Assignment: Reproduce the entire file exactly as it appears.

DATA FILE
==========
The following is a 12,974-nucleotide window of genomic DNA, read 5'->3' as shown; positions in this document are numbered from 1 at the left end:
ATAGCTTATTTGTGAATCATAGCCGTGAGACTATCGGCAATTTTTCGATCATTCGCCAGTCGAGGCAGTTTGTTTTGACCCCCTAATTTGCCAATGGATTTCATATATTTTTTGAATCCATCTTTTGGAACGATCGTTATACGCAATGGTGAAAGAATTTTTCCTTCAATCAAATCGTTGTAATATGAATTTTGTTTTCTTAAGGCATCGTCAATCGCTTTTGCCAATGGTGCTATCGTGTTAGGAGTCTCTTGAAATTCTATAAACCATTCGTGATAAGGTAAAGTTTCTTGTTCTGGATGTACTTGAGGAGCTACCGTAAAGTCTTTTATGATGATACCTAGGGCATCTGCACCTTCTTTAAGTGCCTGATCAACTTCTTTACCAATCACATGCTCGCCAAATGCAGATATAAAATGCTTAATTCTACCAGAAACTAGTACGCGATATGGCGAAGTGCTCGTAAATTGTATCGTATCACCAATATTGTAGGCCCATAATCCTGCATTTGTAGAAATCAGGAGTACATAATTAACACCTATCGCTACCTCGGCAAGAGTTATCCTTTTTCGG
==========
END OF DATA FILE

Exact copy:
The following is a 12,974-nucleotide window of genomic DNA, read 5'->3' as shown; positions in this document are numbered from 1 at the left end:
ATAGCTTATTTGTGAATCATAGCCGTGAGACTATCGGCAATTTTTCGATCATTCGCCAGTCGAGGCAGTTTGTTTTGACCCCCTAATTTGCCAATGGATTTCATATATTTTTTGAATCCATCTTTTGGAACGATCGTTATACGCAATGGTGAAAGAATTTTTCCTTCAATCAAATCGTTGTAATATGAATTTTGTTTTCTTAAGGCATCGTCAATCGCTTTTGCCAATGGTGCTATCGTGTTAGGAGTCTCTTGAAATTCTATAAACCATTCGTGATAAGGTAAAGTTTCTTGTTCTGGATGTACTTGAGGAGCTACCGTAAAGTCTTTTATGATGATACCTAGGGCATCTGCACCTTCTTTAAGTGCCTGATCAACTTCTTTACCAATCACATGCTCGCCAAATGCAGATATAAAATGCTTAATTCTACCAGAAACTAGTACGCGATATGGCGAAGTGCTCGTAAATTGTATCGTATCACCAATATTGTAGGCCCATAATCCTGCATTTGTAGAAATCAGGAGTACATAATTAACACCTATCGCTACCTCGGCAAGAGTTATCCTTTTTCGG